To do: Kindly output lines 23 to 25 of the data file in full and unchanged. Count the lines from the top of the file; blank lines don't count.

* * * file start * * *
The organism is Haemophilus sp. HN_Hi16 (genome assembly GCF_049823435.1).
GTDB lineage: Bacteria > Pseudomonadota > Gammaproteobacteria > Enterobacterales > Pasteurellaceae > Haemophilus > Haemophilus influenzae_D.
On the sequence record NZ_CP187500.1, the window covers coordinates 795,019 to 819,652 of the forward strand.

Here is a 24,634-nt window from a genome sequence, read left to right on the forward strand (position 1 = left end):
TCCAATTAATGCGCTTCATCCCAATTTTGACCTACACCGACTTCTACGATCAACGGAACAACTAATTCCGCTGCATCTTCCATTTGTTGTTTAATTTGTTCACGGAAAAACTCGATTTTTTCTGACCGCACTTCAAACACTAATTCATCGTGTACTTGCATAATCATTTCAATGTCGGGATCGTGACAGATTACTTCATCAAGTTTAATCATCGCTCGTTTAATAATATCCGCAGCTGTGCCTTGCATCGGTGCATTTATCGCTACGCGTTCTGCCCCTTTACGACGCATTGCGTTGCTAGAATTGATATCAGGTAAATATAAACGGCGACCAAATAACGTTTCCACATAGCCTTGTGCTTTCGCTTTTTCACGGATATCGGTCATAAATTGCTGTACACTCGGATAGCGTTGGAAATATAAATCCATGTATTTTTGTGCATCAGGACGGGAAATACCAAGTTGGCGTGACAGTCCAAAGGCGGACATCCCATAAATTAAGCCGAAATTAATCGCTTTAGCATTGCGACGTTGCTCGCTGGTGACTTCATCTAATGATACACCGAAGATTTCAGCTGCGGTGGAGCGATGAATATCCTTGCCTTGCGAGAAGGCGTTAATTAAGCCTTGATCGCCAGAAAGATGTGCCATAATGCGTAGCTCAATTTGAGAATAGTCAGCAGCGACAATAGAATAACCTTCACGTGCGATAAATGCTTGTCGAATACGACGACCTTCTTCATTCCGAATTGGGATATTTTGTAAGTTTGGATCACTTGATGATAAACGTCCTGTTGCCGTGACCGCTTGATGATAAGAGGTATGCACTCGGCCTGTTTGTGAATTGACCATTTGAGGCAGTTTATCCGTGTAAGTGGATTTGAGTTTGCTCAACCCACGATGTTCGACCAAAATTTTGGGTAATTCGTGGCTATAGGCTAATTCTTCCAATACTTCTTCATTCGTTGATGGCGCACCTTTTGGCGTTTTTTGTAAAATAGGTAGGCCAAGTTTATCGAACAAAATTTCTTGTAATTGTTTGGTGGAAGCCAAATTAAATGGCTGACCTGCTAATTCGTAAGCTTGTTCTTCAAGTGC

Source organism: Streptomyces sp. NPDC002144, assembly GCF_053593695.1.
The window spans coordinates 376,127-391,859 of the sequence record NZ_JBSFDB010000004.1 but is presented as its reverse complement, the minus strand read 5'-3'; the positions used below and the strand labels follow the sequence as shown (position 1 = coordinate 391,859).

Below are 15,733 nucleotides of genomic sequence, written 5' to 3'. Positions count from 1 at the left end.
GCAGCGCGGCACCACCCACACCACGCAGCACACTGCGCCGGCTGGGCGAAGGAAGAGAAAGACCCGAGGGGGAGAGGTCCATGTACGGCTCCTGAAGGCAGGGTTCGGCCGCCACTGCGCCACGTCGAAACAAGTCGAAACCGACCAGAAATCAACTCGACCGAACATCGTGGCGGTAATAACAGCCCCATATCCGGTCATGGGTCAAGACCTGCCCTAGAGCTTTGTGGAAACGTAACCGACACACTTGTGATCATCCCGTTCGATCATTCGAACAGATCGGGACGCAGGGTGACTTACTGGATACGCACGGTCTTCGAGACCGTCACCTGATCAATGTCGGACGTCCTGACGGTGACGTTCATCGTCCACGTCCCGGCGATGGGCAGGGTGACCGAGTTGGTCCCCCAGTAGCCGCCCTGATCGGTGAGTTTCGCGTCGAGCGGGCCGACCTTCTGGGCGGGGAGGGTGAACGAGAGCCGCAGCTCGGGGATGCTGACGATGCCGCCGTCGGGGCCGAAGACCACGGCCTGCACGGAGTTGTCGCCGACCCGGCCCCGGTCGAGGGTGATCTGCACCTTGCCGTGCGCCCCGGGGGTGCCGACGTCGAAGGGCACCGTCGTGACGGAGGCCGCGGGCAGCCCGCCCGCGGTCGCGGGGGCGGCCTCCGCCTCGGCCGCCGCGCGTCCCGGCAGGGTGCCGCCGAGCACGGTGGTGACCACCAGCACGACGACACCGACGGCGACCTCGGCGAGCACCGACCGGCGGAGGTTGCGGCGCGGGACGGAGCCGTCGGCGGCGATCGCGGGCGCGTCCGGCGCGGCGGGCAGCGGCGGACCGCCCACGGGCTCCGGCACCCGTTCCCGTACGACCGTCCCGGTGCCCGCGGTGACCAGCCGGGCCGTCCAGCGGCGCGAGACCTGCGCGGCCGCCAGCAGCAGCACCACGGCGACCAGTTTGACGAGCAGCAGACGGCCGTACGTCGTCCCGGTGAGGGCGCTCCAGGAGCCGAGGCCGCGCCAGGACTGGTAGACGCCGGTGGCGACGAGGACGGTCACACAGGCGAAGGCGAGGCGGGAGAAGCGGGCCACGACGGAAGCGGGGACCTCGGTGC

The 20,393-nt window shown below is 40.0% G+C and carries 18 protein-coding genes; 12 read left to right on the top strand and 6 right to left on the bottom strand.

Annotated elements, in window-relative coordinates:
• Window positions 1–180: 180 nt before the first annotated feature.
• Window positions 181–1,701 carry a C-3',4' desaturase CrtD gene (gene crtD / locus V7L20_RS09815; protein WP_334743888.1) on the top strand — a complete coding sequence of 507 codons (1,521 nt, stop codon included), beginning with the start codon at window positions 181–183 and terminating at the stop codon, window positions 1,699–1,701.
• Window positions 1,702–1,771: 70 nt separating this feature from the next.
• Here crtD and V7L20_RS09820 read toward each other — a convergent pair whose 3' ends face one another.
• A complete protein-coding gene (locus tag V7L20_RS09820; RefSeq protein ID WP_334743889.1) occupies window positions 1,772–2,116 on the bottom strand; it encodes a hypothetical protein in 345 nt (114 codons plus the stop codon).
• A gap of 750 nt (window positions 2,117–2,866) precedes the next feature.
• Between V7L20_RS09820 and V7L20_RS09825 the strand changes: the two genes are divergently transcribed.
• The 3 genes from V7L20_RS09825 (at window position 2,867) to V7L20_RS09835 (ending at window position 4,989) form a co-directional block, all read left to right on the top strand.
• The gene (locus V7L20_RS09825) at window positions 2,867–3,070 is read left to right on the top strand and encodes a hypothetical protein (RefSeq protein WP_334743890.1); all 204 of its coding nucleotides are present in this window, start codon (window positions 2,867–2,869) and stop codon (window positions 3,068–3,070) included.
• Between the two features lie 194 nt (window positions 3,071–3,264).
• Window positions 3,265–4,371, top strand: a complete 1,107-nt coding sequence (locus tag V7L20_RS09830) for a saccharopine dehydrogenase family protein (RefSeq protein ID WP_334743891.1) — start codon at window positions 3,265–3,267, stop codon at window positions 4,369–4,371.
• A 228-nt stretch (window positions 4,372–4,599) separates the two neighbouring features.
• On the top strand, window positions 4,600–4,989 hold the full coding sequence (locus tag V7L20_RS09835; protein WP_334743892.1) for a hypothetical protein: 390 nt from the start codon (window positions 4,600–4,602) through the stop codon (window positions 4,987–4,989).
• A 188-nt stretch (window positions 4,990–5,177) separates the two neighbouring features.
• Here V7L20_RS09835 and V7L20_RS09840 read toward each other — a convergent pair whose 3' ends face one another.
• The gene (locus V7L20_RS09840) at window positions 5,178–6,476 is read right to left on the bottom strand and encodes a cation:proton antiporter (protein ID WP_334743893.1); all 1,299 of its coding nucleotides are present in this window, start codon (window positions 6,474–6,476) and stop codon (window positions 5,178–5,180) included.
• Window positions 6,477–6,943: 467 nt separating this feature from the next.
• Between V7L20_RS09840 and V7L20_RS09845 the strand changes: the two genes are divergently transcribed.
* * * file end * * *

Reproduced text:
• A 228-nt stretch (window positions 4,372–4,599) separates the two neighbouring features.
• On the top strand, window positions 4,600–4,989 hold the full coding sequence (locus tag V7L20_RS09835; protein WP_334743892.1) for a hypothetical protein: 390 nt from the start codon (window positions 4,600–4,602) through the stop codon (window positions 4,987–4,989).
• A 188-nt stretch (window positions 4,990–5,177) separates the two neighbouring features.